Specialty Ink

By Jack Kenny | July 20, 2005

Products attract attention when packaging inks display unusual characteristics.

Product marketers want their packages and labels to do something — really do something — to the eyes and minds of the people who see them on the shelves and elsewhere. That's what keeps this industry in business, and that's why converters are pushing out into niche markets.

But not everyone can make shrink labels or lenticular panels. What do you do if your printed product features a simple two-dimensional image? You play with light, and you play with color. Consumers are attracted to shiny things, just like barracuda (Tropical divers understand this all too well.). If it glitters, shines or glows, there must be a reason inside the package.

Specialty inks give a label that extra pizzazz, and lately the interest seems to be growing. "People are definitely looking more at glow-in-the-dark inks, and at thermochromic inks," says Dave Elliott, marketing manager at Craig Adhesives & Coatings, Newark, NJ.

"Thermochromic, luminescent, pearlescent and metallic inks are the biggest in the specialty category today," reports Ed Dedman, market development manager at SICPA, the Swiss ink manufacturer whose North America headquarters is in Brooklyn Park, MN.

Add to that mix photochromic inks and optical variable products, and you have a good list of specialties for turning an otherwise routine print job into a stand-out. Specialty inks pose some challenges to printers, but with use and education they are eminently manageable. To the packaging customer metallic inks can provide a less costly alternative to foil stamping, and to the converter that will translate into a faster press run.

One significant consideration is price. Metallics, fluorescents and other unusual inks and coatings come with a price tag. The ingredients used to make them are costly.

Metallic inks
Perhaps the most popular of the special-effect inks on the market today are the metallics. "In general, they are the inks most in use in the decorative specialty ink category," says Mike Buystedt, director of market development for Akzo Nobel Inks, Plymouth, MN. They have been around for years, of course, but the old standbys have given way to a new generation.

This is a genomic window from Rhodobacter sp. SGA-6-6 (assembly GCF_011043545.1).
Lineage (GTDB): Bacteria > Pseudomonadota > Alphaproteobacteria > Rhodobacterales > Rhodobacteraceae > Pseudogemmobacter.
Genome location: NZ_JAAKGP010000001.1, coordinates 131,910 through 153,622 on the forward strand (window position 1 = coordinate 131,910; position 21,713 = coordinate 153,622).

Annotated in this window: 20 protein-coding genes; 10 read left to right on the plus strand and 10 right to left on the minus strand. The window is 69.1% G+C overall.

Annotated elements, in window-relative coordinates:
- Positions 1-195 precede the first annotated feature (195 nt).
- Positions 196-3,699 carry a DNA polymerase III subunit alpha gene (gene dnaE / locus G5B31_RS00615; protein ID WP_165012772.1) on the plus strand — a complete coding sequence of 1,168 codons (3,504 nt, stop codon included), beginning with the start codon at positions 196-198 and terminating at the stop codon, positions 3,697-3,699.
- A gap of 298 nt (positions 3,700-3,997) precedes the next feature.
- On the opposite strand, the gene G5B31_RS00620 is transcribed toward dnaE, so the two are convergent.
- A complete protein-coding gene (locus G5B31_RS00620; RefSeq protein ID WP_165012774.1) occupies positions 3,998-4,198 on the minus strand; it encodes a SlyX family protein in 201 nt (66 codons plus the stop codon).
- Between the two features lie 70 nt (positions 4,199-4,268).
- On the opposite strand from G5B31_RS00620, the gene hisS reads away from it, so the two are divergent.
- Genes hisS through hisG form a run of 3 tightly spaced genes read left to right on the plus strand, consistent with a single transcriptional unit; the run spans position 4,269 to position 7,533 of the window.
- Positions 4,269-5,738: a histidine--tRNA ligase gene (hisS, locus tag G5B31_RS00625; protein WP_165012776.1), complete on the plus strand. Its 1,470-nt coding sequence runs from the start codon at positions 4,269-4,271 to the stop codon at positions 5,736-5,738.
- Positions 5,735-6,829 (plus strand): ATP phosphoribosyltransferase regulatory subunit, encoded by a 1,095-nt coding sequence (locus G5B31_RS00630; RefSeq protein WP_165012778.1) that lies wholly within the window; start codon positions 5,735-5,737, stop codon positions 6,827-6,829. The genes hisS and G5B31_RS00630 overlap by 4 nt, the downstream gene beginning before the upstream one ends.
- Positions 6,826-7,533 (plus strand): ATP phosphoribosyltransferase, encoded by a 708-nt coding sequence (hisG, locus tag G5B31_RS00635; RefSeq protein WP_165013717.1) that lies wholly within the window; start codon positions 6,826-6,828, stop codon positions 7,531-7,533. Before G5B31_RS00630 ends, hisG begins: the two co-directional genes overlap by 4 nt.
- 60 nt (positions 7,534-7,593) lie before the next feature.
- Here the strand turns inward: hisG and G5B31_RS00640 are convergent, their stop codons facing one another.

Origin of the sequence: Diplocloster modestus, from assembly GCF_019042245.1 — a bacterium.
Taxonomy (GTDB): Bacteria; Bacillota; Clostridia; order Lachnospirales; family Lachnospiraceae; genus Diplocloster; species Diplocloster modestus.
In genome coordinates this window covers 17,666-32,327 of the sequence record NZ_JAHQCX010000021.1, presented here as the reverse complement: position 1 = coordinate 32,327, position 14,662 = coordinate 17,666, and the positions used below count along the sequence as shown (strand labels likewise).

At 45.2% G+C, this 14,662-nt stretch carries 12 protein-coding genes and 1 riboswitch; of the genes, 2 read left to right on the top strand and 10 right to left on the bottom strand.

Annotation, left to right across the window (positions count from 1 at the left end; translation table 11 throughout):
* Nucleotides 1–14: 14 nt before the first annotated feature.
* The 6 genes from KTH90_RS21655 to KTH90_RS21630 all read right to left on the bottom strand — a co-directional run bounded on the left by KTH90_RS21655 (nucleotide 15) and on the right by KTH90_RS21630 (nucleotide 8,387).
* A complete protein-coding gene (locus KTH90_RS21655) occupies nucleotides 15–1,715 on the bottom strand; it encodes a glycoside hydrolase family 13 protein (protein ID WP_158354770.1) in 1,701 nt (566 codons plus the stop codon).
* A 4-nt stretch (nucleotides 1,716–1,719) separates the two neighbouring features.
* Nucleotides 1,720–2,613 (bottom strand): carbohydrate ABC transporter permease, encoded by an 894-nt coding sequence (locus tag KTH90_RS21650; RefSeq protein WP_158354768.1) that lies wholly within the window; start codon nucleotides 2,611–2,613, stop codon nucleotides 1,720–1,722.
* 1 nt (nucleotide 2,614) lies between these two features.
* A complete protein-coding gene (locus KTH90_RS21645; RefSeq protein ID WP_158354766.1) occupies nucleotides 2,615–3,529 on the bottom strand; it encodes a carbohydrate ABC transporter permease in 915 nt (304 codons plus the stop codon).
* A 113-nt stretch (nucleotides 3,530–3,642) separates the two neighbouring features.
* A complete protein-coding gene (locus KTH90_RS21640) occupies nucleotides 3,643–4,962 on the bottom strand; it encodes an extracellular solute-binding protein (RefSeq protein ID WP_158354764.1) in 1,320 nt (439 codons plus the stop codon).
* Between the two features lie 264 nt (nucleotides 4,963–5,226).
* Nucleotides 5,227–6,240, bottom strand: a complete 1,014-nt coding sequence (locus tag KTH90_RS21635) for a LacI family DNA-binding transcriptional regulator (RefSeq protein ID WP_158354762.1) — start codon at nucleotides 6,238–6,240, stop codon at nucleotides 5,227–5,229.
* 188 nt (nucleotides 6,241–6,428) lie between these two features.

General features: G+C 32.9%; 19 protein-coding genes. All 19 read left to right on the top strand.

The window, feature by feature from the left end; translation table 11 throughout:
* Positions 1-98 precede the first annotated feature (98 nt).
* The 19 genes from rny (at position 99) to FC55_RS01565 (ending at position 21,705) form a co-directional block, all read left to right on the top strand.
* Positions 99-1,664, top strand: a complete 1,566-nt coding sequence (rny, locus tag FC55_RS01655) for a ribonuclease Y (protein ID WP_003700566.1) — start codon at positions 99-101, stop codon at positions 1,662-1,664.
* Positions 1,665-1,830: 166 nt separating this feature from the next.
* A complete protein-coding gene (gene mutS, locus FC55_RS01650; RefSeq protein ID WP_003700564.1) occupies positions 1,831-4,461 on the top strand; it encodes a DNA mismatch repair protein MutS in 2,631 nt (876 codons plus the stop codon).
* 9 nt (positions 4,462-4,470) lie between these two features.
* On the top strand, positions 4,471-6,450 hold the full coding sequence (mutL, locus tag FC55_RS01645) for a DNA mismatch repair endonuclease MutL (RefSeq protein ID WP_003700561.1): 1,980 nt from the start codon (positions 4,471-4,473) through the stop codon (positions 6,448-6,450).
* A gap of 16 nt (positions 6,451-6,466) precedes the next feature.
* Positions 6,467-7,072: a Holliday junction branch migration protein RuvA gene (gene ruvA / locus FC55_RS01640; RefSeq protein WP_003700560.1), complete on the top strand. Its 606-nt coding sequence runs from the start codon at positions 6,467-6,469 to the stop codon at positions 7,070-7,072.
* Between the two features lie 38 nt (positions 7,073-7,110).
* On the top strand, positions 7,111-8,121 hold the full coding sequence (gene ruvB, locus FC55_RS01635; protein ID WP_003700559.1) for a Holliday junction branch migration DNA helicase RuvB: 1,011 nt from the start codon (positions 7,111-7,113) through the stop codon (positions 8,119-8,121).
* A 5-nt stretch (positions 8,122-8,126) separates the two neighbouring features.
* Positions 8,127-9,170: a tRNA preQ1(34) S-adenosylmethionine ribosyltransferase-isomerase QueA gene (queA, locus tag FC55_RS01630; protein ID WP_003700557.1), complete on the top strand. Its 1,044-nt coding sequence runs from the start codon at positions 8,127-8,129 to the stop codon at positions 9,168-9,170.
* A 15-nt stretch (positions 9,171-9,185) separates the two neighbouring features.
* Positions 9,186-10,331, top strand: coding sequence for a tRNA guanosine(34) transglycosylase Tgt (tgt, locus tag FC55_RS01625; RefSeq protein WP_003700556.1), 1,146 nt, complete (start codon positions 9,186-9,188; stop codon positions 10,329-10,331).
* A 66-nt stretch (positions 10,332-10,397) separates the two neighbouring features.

"Vacuum metalized pigment inks are getting a lot of attention lately," Buystedt adds. "The technology used in their manufacture results in very bright silvers, simulating foils. We can't do it yet with golds, but we're working on it and expect to have a product in about 18 months."

Photo courtesy of Akzo Nobel Inks

According to Norbert Hobrath, the director of marketing communications and services for Eckart America, Painesville, OH, the vacuum metalized pigment (VMP) process "produces an ultra-thin aluminum dispersion. It gives ultra-brilliant reflectivity because of the high leafing characteristics." Hobrath illustrates the difference between conventional and VMP metallics this way: "Imagine a group of small mirrors on the surface of a table that has a lot of bumps in it, so that the mirrors reflect in many different directions and angles. That's conventional metallic ink. In VMP, all of the mirrors are lined up together, all facing the same way, giving ultra-reflective properties."

"It's the biggest new development," says Dedman. "These are extremely high brilliance products designed to replace foil. They tend to work best on clear film in reverse print applications. The film is a lens for that metallic ink. Some people are printing straight metallic with regular inks in front of them to tint or shade the metallic. You can mix colors into these to shade them. There's a lot of interest in that in the marketplace."

According to Dedman, one of the drawbacks is that "the best of those is a solvent based product. Not all of them are, just the high brilliance foil replacement type products. There are water based and UV curable inks as well, but you will not get quite the brilliance that you do by printing the solvent based inks."

Buystedt says that the solvent VMP silver "is very bright, just like a mirror when it's reverse printed on clear polyester material. The same material using a water based or UV curable silver is not as great. It looks more like a matte foil."

"They're a lot better than the old product," says John Signet, marketing manager for Water Ink Technologies, Lincolnton, NC. "The sheen doesn't approach foil stamping, but it gives converters a nice option to take to their customer. We have had a couple of instances where the ink has replaced foil.

"Some of our customers are floodcoating the substrate with metallic and trapping ink overtop of it," Signet adds. "That's a bit of a challenge."

"The biggest interest by far is in the VMP inks," says Hobrath. "Printers see the value of running presses faster. If you're doing in-line foil stamping, you really have to slow the press down to make sure it stays in register. With inks, you can really run the press and achieve the look you want as well, and less expensively."

Expense is an issue, however. "They are expensive in themselves," notes Dedman. "It depends on the amount of coverage and the length of the run. Even though high brilliance inks are costly, using them is typically cheaper than investing in foil and the equipment needed to apply it."

"VMP technology is very expensive," Buystedt says. "It can be $100 a pound or more for the ink. But the converter has to run the economics. Suppose you have to print two dots: If you have a 10" wide press and you're using foil, you have to use 10" inches of foil for those two dots, and you waste a lot of foil. With metallic ink it's far less wasteful. And you can print halftones with the ink, no problem."